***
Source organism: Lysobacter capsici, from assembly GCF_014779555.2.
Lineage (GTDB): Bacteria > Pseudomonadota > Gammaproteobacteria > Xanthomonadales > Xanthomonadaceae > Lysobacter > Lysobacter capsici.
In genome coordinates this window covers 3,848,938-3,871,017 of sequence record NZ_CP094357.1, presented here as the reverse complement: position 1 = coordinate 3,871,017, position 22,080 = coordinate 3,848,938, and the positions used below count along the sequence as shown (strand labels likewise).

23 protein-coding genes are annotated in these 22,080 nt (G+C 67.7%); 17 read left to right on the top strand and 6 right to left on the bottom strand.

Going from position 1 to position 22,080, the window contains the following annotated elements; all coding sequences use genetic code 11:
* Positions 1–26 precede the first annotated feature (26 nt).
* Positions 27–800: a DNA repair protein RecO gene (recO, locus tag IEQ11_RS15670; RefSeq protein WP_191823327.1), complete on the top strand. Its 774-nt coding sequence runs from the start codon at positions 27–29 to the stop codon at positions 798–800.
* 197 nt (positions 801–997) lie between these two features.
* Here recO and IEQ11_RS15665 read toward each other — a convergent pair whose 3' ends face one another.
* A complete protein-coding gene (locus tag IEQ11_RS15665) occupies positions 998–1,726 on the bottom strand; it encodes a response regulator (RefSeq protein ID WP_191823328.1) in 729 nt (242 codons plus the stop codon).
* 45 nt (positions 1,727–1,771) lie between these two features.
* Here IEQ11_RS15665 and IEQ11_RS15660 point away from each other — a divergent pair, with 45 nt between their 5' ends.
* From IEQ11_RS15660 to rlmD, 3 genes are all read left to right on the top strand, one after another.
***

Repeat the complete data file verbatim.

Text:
Source organism: Lysobacter capsici, from assembly GCF_014779555.2.
Lineage (GTDB): Bacteria > Pseudomonadota > Gammaproteobacteria > Xanthomonadales > Xanthomonadaceae > Lysobacter > Lysobacter capsici.
In genome coordinates this window covers 3,848,938-3,871,017 of sequence record NZ_CP094357.1, presented here as the reverse complement: position 1 = coordinate 3,871,017, position 22,080 = coordinate 3,848,938, and the positions used below count along the sequence as shown (strand labels likewise).

23 protein-coding genes are annotated in these 22,080 nt (G+C 67.7%); 17 read left to right on the top strand and 6 right to left on the bottom strand.

Going from position 1 to position 22,080, the window contains the following annotated elements; all coding sequences use genetic code 11:
* Positions 1–26 precede the first annotated feature (26 nt).
* Positions 27–800: a DNA repair protein RecO gene (recO, locus tag IEQ11_RS15670; RefSeq protein WP_191823327.1), complete on the top strand. Its 774-nt coding sequence runs from the start codon at positions 27–29 to the stop codon at positions 798–800.
* 197 nt (positions 801–997) lie between these two features.
* Here recO and IEQ11_RS15665 read toward each other — a convergent pair whose 3' ends face one another.
* A complete protein-coding gene (locus tag IEQ11_RS15665) occupies positions 998–1,726 on the bottom strand; it encodes a response regulator (RefSeq protein ID WP_191823328.1) in 729 nt (242 codons plus the stop codon).
* 45 nt (positions 1,727–1,771) lie between these two features.
* Here IEQ11_RS15665 and IEQ11_RS15660 point away from each other — a divergent pair, with 45 nt between their 5' ends.
* From IEQ11_RS15660 to rlmD, 3 genes are all read left to right on the top strand, one after another.